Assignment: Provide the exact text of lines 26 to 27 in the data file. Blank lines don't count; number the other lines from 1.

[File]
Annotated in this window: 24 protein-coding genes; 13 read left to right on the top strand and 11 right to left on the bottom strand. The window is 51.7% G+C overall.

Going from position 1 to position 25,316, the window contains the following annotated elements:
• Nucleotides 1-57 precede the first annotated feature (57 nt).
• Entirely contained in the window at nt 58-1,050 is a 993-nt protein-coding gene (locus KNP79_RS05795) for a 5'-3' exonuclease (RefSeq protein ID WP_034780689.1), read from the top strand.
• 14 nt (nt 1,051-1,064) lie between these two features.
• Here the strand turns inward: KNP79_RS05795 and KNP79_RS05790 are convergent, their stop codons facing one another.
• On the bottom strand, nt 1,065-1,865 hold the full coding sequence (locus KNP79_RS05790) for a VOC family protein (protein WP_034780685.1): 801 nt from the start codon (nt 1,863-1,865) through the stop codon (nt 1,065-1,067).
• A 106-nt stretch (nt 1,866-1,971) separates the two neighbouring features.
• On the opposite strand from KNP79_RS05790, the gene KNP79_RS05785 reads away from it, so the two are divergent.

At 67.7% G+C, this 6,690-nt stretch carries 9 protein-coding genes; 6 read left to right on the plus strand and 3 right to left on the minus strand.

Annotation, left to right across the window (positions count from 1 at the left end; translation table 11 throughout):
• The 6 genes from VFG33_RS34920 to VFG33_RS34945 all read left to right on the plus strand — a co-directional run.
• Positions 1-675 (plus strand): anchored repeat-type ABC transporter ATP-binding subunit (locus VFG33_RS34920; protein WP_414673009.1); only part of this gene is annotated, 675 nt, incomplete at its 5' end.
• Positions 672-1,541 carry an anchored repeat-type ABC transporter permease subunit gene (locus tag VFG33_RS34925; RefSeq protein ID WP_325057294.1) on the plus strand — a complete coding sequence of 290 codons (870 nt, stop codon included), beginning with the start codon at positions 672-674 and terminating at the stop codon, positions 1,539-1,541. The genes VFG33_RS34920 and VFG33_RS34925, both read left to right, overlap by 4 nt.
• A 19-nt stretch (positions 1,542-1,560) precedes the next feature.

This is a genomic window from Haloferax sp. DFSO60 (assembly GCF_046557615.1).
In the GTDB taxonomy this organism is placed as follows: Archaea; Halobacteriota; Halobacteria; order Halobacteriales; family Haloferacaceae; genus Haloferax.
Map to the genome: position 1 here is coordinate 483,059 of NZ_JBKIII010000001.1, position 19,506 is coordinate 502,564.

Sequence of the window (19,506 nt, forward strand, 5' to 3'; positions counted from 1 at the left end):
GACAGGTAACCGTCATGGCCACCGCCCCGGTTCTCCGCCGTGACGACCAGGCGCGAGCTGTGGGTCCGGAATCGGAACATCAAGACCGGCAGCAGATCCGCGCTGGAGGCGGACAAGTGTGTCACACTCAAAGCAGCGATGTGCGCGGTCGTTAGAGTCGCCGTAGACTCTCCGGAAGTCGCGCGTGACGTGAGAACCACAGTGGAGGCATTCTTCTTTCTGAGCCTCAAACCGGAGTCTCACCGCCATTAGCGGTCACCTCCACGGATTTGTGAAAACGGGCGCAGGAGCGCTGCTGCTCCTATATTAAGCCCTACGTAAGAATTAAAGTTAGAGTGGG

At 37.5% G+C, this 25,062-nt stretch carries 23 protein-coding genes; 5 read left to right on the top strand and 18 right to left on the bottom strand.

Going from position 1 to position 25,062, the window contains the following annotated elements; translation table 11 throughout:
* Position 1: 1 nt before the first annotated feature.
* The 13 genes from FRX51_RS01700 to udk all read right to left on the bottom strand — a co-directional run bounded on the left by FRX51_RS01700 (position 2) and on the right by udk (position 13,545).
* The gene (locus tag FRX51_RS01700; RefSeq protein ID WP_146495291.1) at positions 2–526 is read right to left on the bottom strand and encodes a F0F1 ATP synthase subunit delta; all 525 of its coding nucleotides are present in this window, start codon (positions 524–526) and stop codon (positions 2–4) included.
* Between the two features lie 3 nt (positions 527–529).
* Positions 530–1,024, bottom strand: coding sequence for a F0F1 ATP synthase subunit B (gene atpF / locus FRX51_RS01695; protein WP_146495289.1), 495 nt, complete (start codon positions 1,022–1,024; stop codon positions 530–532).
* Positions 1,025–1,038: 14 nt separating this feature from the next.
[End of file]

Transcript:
* Between the two features lie 3 nt (positions 527–529).
* Positions 530–1,024, bottom strand: coding sequence for a F0F1 ATP synthase subunit B (gene atpF / locus FRX51_RS01695; protein WP_146495289.1), 495 nt, complete (start codon positions 1,022–1,024; stop codon positions 530–532).